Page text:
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Tomography generally speaking uses a collection of measurements to reproduce an underlying state. So you experimentally reproduce the same situation over and over, collect statistics and find the most likely estimate for that state. In QKD, information is sent once and doesn't repeat. So for each unit of information, you're never ever able to collect enough ...

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The technical term is "quantum state discrimination". One has to carefully formulate the problem, because it is generally hard to identify an arbitrary state (tomography) as you noticed. However, given the promise that two states are prepared at random, there's an upper bound on the probability of correctly identifying the state via a single ...

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This is not a complete answer but a couple of comments that should help clarify these details: (i) $\mathcal{M}$ is not invertible as a quantum channel but as a linear map; namely, even though the inverse exists, $\mathcal{M}^{-1}$ is not CP, even though it is a linear map. Assuming the input-output dimensions are the same, the only CP maps that are ...

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I find it a little tough to understand your calculations directly. I am especially confused by the circuit diagrams in your question; why they are there and what you are using them for. If you are performing calculations on theoretical data (without noise), then I feel you can make do with an easier approach for quantum state tomography. As per my answer on ...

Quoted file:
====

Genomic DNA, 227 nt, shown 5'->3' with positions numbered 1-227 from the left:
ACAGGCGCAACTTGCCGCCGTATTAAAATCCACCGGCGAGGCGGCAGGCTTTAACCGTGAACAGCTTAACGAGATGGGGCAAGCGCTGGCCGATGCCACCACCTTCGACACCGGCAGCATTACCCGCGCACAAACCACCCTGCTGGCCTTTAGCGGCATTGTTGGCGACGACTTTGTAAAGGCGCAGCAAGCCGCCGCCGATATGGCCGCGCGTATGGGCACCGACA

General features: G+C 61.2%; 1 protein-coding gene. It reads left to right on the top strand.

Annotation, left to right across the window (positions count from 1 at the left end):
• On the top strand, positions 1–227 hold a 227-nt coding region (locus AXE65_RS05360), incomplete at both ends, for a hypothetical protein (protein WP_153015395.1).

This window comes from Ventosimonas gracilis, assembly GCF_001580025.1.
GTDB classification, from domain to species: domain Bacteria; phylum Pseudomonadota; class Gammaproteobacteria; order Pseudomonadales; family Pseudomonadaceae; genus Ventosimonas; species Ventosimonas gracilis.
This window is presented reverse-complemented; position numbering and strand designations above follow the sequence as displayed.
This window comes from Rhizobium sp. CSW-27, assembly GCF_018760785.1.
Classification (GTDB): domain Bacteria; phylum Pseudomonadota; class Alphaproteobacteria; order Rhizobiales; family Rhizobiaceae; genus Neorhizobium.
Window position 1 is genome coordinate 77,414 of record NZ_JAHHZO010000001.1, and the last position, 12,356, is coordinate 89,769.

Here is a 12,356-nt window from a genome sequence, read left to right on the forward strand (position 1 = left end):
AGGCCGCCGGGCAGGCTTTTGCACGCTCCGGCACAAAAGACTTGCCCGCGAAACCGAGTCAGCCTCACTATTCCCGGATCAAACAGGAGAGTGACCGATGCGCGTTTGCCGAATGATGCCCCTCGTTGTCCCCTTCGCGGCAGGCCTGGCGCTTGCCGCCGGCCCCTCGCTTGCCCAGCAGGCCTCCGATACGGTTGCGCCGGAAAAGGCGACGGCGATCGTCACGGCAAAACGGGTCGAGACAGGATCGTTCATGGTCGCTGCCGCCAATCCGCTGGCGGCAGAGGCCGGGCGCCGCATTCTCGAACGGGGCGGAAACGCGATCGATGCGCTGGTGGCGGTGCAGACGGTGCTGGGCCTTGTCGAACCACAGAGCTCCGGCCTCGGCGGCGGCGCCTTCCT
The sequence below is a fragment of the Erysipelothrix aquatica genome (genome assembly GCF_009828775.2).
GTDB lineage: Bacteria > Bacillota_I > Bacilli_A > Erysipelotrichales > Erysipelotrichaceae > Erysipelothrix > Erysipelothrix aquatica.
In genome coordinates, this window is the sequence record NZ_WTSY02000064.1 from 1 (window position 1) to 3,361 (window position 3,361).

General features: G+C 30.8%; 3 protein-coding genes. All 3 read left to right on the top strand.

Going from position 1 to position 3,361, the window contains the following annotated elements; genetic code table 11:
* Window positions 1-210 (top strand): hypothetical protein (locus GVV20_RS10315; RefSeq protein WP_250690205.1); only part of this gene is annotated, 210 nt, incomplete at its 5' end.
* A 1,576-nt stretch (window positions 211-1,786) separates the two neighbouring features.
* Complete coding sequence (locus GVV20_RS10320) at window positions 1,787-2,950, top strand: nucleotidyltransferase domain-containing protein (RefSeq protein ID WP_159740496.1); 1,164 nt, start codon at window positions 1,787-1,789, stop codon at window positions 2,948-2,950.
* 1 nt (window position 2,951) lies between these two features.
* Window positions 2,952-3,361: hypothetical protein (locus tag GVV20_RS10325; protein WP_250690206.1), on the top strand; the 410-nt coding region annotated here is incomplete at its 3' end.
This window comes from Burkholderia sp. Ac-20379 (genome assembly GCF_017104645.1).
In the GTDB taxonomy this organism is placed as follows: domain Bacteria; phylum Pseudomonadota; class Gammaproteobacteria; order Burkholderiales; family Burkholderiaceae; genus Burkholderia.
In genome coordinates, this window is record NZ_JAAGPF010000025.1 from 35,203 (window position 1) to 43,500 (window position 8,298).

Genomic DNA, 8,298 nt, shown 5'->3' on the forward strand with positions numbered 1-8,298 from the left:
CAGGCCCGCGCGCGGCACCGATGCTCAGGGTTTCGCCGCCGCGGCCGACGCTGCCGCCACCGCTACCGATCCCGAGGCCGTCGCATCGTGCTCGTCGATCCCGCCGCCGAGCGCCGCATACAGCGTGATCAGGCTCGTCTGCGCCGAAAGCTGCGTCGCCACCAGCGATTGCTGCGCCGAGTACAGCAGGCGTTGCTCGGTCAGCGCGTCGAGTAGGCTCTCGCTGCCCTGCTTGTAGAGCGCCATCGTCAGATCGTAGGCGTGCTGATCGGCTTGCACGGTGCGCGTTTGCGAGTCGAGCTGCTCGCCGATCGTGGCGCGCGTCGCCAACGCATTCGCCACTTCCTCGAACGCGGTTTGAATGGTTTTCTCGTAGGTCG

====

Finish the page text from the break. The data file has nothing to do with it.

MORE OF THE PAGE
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You can find it here Symmetric Informationally Complete Quantum Measurements or here SIC-POVMs: A new computer study, in the appendix B. Update Given a single fiducial vector $v = (a_1,a_2,a_3,a_4)^T \in \mathbb{C}^4$ it's pretty easy to write down all SIC-POVM vectors. They are just $C^kS^lv$ for $k,l \in \{0..3\}$, where $C$ and $S$ are clock and shift ...

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There isn't. A density matrix encodes all the knowledge available about a state, therefore if two states are described by the same density matrix, they are indistinguishable. Ket vectors differing by only a global phase have always the same density matrix, and represent the same physical state.

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Density matrix of single qubit state can be estimated based on this formula \begin{equation} \rho = \frac{\text{tr}(\rho)I+\text{tr}(X\rho)X+\text{tr}(Y\rho)Y+\text{tr}(Z\rho)Z}{2}, \end{equation} where $X$, $Y$, $Z$ are Pauli matrices. Obviously $\mathrm{tr}(\rho) = 1$. Terms $\mathrm{tr}(X\rho)$, $\mathrm{tr}(Y\rho)$ and $\mathrm{tr}(Z\rho)$ can be ...

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Basically you add measurements in different bases by applying gates before the (Z-basis) measurement. See here the standard implementation: https://github.com/Qiskit/qiskit-ignis/blob/3c59f82c11e87c071bc7e84240b50e2aa995281f/qiskit/ignis/verification/tomography/basis/paulibasis.py#L31

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Quantum state tomography owes its power and flexibility to the fact that it supports a wide class of measurements. Any informationally complete POVM, i.e. one whose elements span the space $L_H(\mathcal{H})$ of Hermitian operators on the target system's Hilbert space $\mathcal{H}$ qualifies for use in QST. One way to highlight the generality of QST with ...

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I'll assume the setting is that you receive a number of copies of an unknown state $\rho$ that you have zero prior knowledge about. Assume what you are able to do is measure this state with some POVM $\mu\equiv \{\mu(a):a\in\Sigma\}$, where $\Sigma$ is the set of possible outcomes of the measurement. Note that this models the most general kind of ...

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Let $\mathcal X$ be an $N$-dimensional (complex) vector space space. The (real) vector space of Hermitian operators defined on it, $\mathrm{Herm}(\mathcal X)$, has dimension $N^2$. An easy way to see this is to realise that generic complex matrices are characterised by $2N^2$ real parameters, and $A^\dagger=A$ imposes $N^2$ independent constraints. ...